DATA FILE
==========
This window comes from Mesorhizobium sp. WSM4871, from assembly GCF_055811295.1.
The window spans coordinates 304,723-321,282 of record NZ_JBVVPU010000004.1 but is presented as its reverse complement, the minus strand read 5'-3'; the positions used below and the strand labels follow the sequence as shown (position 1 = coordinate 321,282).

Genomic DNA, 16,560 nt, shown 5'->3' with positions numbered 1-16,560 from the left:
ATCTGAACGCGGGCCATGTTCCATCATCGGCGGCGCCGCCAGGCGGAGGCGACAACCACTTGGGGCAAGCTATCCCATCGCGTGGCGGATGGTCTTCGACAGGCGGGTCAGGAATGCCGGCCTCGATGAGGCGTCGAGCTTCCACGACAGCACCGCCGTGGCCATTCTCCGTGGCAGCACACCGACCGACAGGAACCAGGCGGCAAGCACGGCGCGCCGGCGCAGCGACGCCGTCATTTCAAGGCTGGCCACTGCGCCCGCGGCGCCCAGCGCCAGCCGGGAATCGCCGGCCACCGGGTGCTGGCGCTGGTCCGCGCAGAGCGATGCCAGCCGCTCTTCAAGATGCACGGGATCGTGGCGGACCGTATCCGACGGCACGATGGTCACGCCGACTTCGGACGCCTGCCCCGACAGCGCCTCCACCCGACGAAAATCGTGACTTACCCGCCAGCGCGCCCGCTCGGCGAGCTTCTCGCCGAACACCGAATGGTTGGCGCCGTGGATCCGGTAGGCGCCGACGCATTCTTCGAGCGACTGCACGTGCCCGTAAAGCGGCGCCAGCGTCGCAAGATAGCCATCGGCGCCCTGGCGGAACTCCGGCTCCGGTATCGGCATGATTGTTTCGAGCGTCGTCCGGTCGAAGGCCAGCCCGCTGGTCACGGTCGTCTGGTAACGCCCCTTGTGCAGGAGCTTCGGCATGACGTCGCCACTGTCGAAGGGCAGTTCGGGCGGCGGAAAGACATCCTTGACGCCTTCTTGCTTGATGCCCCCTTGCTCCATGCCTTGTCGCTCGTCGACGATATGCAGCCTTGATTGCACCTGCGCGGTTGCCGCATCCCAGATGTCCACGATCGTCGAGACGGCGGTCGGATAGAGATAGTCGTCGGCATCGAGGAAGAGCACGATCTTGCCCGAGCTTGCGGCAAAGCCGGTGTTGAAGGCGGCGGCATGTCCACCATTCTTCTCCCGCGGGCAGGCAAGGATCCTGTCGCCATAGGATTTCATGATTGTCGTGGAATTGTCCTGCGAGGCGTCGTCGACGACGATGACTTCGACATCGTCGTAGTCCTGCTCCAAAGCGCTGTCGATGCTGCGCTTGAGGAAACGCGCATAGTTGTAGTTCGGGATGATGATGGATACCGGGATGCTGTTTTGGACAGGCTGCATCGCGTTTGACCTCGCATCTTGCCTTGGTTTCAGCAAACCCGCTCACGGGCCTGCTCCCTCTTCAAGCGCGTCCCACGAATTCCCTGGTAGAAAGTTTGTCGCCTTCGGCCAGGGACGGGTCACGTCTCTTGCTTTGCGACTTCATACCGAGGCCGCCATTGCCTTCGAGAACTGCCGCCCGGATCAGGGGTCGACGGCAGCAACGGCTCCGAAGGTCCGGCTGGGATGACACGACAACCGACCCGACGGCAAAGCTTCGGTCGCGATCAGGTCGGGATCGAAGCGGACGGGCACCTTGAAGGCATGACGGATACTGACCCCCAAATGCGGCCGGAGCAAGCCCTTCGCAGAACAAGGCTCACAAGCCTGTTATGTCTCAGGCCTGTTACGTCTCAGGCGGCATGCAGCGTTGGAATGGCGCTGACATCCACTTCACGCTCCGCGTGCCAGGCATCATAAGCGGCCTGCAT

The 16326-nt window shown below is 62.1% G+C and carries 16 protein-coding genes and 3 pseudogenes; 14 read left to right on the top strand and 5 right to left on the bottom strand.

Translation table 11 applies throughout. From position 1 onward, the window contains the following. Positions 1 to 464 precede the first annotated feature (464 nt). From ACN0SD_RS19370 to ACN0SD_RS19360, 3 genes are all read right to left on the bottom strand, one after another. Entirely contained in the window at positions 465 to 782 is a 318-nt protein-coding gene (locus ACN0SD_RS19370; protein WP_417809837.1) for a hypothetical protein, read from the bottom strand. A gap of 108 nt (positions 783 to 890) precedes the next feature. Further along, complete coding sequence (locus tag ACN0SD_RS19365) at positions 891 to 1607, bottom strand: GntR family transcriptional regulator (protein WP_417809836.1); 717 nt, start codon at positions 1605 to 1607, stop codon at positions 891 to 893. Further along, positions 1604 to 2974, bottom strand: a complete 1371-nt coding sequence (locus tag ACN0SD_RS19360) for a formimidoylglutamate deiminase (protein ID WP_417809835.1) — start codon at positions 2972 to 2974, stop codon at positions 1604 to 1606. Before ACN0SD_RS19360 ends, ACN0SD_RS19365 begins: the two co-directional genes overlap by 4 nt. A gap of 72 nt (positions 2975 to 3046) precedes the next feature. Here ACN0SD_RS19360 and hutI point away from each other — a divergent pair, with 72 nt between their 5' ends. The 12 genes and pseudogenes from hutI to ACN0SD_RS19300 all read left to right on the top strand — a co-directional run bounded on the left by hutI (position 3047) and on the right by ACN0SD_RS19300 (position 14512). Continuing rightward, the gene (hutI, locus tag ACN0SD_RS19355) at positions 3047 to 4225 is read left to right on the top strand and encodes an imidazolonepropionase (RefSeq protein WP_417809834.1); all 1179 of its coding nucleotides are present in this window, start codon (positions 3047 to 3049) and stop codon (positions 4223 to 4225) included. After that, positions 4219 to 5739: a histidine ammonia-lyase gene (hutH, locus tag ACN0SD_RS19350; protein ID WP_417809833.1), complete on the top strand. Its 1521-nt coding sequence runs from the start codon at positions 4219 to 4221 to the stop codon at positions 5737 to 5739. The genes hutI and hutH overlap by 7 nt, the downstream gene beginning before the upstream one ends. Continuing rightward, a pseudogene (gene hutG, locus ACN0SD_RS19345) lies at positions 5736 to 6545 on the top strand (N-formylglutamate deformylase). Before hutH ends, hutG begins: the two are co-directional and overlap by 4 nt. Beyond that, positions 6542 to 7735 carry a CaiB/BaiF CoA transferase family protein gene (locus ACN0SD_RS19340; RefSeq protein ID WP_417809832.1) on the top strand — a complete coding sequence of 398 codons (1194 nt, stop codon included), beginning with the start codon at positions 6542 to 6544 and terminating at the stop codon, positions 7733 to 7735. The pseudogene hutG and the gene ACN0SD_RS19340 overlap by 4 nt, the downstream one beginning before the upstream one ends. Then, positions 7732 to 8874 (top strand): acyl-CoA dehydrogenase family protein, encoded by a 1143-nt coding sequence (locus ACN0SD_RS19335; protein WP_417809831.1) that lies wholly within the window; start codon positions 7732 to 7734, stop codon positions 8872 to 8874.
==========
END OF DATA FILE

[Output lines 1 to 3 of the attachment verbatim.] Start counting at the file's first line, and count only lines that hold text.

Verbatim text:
This window comes from Mesorhizobium sp. WSM4871, from assembly GCF_055811295.1.
The window spans coordinates 304,723-321,282 of record NZ_JBVVPU010000004.1 but is presented as its reverse complement, the minus strand read 5'-3'; the positions used below and the strand labels follow the sequence as shown (position 1 = coordinate 321,282).

Genomic DNA, 16,560 nt, shown 5'->3' with positions numbered 1-16,560 from the left: